Large carnivores in populated areas & road accidents

A large carnivore that causes damage, repeatedly acts in a problematic manner or ventures into a populated area must always be reported to the emergency exchange (tel: 112). The primary aim is to scare the predator away from coming too close to populated areas. The animal is only put down if it is badly injured or poses a danger to humans.

Each year there are around 100 conflict situations that involve large carnivores

Especially when dealing with bears, large crowds gathering at the scene of the conflict lower the chances of scaring the animal off safely, which means that the presence of outsiders puts the animal's life in danger. People should follow instructions given by the police and stay away from the area.

When a large carnivore is injured or it is moving near populated areas, trackers with their dogs are urgently needed. This is why every regional game management association in Finland has assigned three SRVA officers who provide official assistance to the police in these situations. When a call for official aid comes through, the SRVA officer alerts a patrol consisting of hunters and hunting dogs to the scene.

When a conflict situation arises that involves a large carnivore, the police cooperate with SRVA (Suurristavirka-apu), a volunteer-based organisation that provides official assistance in matters related to large game animals. The police are in charge of the situation, but they need the expertise of trained and experienced hunters to track down the large carnivore and drive it back into the woods or – if all else fails – to put it down. Tracking a wounded large carnivore, especially a bear, is always dangerous, which is why these situations require an experienced dog handler and dog. Indeed, dogs are the most important tool in resolving large carnivore conflicts.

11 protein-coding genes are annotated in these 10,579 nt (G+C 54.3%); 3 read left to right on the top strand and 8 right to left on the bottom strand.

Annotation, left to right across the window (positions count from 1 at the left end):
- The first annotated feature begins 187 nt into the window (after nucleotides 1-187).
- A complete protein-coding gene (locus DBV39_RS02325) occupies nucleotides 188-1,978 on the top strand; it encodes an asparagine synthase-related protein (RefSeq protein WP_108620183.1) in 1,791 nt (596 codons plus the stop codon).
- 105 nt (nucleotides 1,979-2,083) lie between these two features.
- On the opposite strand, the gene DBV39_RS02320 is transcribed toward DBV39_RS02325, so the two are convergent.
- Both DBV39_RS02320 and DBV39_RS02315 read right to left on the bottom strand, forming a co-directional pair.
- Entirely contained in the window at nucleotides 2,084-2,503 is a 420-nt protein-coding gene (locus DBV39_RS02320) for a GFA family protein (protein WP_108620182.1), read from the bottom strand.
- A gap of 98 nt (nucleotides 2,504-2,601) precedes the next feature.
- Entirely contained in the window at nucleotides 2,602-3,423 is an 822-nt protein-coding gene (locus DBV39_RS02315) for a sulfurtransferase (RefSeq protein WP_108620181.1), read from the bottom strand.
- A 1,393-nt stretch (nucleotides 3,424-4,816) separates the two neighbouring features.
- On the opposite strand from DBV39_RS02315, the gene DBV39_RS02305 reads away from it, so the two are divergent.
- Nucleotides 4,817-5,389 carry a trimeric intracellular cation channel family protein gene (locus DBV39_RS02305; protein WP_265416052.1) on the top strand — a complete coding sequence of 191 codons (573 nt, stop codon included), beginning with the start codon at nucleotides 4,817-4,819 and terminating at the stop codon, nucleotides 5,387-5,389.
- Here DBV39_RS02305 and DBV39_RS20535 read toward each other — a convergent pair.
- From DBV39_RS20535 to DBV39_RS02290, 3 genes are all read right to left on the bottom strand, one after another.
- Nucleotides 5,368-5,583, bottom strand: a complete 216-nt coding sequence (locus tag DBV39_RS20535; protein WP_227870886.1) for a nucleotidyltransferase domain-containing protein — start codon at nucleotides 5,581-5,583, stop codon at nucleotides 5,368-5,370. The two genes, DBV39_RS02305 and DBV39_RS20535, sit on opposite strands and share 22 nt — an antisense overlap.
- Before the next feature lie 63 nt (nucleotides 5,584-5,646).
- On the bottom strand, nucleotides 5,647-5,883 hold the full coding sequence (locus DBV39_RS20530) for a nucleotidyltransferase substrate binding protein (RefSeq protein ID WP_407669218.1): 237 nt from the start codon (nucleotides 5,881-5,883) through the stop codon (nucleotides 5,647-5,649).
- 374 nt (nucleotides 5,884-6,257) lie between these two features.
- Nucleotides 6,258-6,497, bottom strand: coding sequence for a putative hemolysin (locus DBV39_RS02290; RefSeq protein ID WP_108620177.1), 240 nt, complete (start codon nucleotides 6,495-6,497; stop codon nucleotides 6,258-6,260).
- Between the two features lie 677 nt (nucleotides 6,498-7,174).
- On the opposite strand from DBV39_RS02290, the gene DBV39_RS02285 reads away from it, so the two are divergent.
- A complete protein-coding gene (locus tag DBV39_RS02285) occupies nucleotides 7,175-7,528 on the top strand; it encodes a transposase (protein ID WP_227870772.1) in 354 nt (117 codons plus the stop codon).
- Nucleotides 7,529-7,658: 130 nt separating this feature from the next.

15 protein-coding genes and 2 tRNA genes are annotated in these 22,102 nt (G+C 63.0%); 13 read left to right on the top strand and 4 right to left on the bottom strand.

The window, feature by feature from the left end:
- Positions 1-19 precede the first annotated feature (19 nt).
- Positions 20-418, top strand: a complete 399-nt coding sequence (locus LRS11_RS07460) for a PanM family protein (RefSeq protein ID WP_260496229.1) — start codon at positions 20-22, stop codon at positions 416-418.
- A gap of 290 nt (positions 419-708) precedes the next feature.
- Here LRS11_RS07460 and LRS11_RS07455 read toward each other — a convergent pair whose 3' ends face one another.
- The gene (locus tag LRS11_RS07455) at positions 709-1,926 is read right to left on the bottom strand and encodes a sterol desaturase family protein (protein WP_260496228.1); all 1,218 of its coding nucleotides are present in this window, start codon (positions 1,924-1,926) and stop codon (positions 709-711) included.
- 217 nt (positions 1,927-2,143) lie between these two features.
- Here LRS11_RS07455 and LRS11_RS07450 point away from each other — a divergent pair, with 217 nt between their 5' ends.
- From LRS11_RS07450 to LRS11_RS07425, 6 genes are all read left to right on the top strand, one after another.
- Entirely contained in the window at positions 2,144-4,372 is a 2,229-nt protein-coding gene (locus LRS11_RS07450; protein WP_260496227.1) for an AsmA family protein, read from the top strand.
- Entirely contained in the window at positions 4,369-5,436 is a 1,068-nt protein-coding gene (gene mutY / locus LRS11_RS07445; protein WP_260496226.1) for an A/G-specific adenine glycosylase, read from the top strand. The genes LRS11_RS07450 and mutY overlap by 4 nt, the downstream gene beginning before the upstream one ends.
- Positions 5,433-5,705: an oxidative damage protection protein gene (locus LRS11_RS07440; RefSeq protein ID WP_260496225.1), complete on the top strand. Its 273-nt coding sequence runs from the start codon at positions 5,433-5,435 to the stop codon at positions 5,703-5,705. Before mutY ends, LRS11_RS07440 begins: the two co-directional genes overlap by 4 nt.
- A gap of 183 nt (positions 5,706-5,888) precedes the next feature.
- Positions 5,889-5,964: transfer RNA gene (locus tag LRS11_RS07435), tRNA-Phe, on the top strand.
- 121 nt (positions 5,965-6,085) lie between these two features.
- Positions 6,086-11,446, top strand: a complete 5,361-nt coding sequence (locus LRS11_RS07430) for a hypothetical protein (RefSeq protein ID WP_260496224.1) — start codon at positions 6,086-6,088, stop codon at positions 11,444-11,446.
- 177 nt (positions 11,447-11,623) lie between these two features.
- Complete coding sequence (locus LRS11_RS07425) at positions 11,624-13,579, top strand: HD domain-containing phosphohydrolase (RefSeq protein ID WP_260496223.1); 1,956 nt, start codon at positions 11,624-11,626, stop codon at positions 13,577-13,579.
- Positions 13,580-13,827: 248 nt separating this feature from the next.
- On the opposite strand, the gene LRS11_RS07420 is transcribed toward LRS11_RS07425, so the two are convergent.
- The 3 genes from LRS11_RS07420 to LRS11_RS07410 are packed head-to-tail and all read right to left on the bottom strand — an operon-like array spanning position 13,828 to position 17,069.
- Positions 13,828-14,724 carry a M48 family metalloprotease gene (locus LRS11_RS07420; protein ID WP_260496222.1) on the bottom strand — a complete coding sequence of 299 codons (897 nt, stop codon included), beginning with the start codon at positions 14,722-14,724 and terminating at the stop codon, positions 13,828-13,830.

Simply sighting a large carnivore does not necessarily mean that the situation requires active SRVA operations. A large carnivore will usually try to avoid contact with people. If you see a large carnivore or spot its tracks, you should report the sighting to the large carnivore contact person of the local game management association.

The Finnish police are capable of reacting to sudden, acute situations that develop quickly and are threatening or dangerous to human lives or health and where there is no time to consider how the Hunting Act or Hunting Decree could be applied. If the situation is not urgent, applications for exceptional hunting permits can be submitted to the Finnish Wildlife Agency. Such a permit to kill a large carnivore may be granted if no other satisfactory solution for preventing the damages can be found or if the alternative solutions have not been able to prevent the damages caused by the animal. In order to receive compensation for damages to domestic animals, the owner of the animals must report the incidents to the local rural affairs authorities.

Road accidents involving large carnivores must be reported

If you get into a road accident with a large carnivore, always call the emergency exchange (112). Do not leave the car, as an injured large carnivore is dangerous and can act erratically. Road accidents that involve a large predator require special SRVA operations supervised by the police.

Read more about SRVA activities (, in Finnish)
Read more about what you should do if you get into an accident with a large carnivore (

Take part in game animal research!

Report a sighting

A large carnivore sighting can consist of seeing the animal itself, or spotting the tracks, droppings, carcasses, claw marks or other signs left behind by the carnivore somewhere in the wilds. By reporting your sighting you are taking part in game animal research. Every year tens of thousands of sig...